Radical mastectomy involves the removal of the entire breast, the underarm lymph nodes, and the chest wall muscles underneath the breast. This is the most extensive mastectomy and is only suggested when the cancer has spread to the muscles underneath the breast. It is now rarely performed.

Subcutaneous mastectomy is performed less often than total mastectomies because the chances of the cancer returning are higher. This is when all of the breast tissue is removed but the nipple is left.

RECONSTRUCTION: Reconstruction of the breast (or breasts) after a mastectomy is common. In "immediate reconstruction" the breasts are reconstructed in the same operation in which the breasts are removed, though some women wait until months after the surgery to do breast reconstruction. Different techniques exist including using tissue from another part of the body, an implant, or both. However, if further radiation is needed, doctors suggest waiting until radiation treatment is complete. (Source: www.breastcancer.org)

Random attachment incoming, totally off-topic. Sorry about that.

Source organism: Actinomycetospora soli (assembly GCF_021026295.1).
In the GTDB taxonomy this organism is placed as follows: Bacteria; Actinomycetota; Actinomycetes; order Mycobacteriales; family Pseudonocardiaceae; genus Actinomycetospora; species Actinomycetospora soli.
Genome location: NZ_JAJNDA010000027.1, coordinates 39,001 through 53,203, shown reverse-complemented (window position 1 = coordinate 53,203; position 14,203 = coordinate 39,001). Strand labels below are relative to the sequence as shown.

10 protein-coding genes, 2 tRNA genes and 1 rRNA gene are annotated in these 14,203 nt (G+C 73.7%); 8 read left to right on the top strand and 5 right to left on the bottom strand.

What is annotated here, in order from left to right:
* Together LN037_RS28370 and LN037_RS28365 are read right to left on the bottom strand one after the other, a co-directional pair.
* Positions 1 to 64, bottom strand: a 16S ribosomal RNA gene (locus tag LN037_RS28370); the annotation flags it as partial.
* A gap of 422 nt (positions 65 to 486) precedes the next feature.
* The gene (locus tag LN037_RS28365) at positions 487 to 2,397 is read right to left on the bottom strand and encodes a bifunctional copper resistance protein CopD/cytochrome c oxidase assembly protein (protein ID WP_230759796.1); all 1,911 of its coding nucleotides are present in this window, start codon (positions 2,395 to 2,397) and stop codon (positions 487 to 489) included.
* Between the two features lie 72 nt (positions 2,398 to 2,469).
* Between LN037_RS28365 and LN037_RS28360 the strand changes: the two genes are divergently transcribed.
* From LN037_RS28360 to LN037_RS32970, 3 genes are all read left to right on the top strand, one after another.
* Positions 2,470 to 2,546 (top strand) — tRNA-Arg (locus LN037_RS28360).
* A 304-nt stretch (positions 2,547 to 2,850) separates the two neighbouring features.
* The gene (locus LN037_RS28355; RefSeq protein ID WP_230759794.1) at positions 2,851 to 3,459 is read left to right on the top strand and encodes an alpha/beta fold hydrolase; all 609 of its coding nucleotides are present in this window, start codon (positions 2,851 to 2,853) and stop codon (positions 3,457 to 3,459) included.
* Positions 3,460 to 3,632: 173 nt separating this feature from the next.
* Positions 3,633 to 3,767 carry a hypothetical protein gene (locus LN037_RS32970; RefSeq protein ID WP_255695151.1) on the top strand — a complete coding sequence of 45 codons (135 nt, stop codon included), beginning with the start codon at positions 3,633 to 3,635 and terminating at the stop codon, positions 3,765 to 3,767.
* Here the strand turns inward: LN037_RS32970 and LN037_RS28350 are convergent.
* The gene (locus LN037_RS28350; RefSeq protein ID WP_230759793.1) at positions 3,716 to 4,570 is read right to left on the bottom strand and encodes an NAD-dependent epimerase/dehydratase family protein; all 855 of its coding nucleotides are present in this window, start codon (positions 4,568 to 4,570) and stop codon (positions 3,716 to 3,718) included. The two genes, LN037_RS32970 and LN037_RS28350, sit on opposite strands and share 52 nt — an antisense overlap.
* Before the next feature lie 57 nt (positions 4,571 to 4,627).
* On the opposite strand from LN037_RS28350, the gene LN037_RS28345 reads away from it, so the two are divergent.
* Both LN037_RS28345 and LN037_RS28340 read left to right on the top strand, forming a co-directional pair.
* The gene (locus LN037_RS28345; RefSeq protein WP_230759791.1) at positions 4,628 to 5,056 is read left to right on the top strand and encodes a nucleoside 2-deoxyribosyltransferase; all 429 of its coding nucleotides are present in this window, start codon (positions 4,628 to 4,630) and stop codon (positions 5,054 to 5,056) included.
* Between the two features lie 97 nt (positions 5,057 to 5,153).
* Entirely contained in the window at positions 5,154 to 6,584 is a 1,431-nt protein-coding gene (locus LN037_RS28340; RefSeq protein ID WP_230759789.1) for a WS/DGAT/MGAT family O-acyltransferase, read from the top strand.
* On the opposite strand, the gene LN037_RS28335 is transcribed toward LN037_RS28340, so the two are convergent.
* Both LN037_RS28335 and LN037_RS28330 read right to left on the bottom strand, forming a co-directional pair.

BREAST REMOTE CONTROL: Called the AeroForm Patient Controlled Tissue Expander System, the investigational expander gradually inflates in small, pre-set amounts on a daily basis which the patient controls with a remote. The average expansion time is 15 days. The study will continue until a total of 92 AeroForm expanders and 42 saline expanders have been implanted into patients. The FDA has granted AirXpanders (the creators) with an Investigational Device Exemption so that they could carry out the study and it will be judged on how safely and successfully the device expands the tissue in preparation for a breast implant. (Source: www.wsj.com)